9. Apollo 8 1968 (USA): The first successful spacecraft carrying a crew to orbit the moon and return back to Earth safely. This was the first time we saw the Saturn 5 rocket in use.

  10. Apollo 11 1969 (USA): The most (arguably) well-known part of space exploration was the first humans on the moon. The Saturn 5 carried “Commander Neil Armstrong, Command Module Pilot Michael Collins and Lunar Module Pilot Edwin "Buzz" Aldrin into an initial Earth-orbit of 114 by 116 miles.

  11. Luna 16 1970 (USSR): The first automatic (without a crew) robotic probe to land on the moon and collect samples.

  12. Salyut 1 (USSR): The first-ever space station. A space station serves as “living quarters and scientific laboratories.”

  13. Pioneer 10 1972 (USA): The first spacecraft to fly away from the sun to Jupiter, Saturn, the Milky Way Galaxy, and the stars. The Pioneer 10 made close up observations and images of these planets. Fun fact: it is a ghost ship meaning that it is coasting through space, as “Earth’s first emissary into space, [it] is carrying a gold plaque that describes what we look like, where we are and the date the mission began.”

  14. Mariner 10 1974 (USA): The first picture of Venus from space and the first close-up images of Venus and Marsalso making it the first spacecraft to visit two planets in one mission.

  15. Venera 13 1982 (USSR): The first lander to transmit colour images of the surface of Venus. It was also the first to sample the soil and record the sound from Venus.

  16. Voyager 1 1990 (USA): Before the voyager, there were only images of individual planets but on this mission, NASA was able to capture the first image of the entire solar system.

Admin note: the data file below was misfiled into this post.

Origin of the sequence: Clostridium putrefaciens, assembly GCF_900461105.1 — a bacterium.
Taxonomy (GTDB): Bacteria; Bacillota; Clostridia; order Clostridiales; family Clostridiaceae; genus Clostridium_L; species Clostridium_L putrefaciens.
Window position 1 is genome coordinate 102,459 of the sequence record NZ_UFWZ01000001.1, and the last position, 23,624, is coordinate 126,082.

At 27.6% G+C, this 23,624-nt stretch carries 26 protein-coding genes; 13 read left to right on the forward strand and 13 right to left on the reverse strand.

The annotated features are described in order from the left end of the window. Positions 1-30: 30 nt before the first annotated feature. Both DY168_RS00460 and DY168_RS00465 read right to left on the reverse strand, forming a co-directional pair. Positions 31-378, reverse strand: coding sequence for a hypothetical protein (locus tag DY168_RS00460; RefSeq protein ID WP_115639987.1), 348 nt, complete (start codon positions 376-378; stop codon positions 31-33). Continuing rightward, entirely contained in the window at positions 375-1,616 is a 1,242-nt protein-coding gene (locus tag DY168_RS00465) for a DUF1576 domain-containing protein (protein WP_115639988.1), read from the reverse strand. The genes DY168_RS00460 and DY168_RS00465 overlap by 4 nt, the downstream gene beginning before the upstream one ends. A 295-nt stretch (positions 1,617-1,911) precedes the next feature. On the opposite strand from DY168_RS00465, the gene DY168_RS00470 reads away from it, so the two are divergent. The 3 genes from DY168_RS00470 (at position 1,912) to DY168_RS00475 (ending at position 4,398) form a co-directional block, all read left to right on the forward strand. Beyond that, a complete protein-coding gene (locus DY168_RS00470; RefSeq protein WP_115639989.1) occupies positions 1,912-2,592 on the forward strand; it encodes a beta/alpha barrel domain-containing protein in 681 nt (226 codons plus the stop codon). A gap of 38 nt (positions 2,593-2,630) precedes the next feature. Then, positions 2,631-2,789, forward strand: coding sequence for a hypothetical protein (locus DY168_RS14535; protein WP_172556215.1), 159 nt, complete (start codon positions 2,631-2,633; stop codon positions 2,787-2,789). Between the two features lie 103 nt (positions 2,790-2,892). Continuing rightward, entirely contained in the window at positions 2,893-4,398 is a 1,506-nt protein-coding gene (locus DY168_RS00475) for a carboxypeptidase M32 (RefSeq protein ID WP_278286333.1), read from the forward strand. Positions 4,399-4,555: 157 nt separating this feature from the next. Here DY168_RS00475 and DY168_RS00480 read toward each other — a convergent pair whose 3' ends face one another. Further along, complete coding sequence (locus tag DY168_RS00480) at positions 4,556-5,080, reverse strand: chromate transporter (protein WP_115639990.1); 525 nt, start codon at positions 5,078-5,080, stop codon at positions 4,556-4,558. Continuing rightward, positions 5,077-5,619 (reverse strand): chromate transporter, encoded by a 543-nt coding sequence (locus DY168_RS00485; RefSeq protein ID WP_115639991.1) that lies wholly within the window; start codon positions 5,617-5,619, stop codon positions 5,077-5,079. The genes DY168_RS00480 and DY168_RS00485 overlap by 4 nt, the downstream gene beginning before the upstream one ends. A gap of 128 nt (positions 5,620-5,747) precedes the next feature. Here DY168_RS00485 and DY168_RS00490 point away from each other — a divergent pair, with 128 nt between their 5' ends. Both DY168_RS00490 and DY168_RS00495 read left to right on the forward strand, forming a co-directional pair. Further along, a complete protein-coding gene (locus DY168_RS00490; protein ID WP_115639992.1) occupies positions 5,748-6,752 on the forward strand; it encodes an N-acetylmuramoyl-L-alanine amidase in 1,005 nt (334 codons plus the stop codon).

17. Mir 1995 (Russia): The longest duration spaceflight (437.7 days) set by Valeri Polyakov.


Image courtesy of WCPO Cincinnati.


Where are we now?


Space exploration has been glorified by movies and conspiracy theories, but from the significant events listed above, we as humans have still collected a lot of data and research on our solar system and space transportation. Humans since the Apollo missions have been more “often conducting experiments on themselves to determine the effects of weightlessness, or microgravity, on the human body” outside the Earth’s atmosphere. There is a current space outpost, the International Space Station (ISS), which has been there since 2000 with astronauts abroad conducting scientific research. The main contributors to space exploration, national space agencies in 14 different countries in 2018, have attempted to collaborate to one common goal, to “expand human presence into the solar system, with the surface of Mars as a common driving goal”. So far in the pandemic, they are working towards this united goal with the addition of private sectors and companies like SpaceX.


The Future of Space Exploration

Unlike the way the space program started, NASA will not be racing a competitor. Rather, we will build upon the community of industrial, international, and academic partnerships forged for the space station. Commercial companies will play an increasing role in the space industry: launching rockets and satellites, transporting cargo and crew, building infrastructure in low-Earth orbit. NASA will continue to be a global leader in scientific discovery, fostering opportunities to turn new knowledge into things that improve life here on Earth.

- NASA, Letter to the Future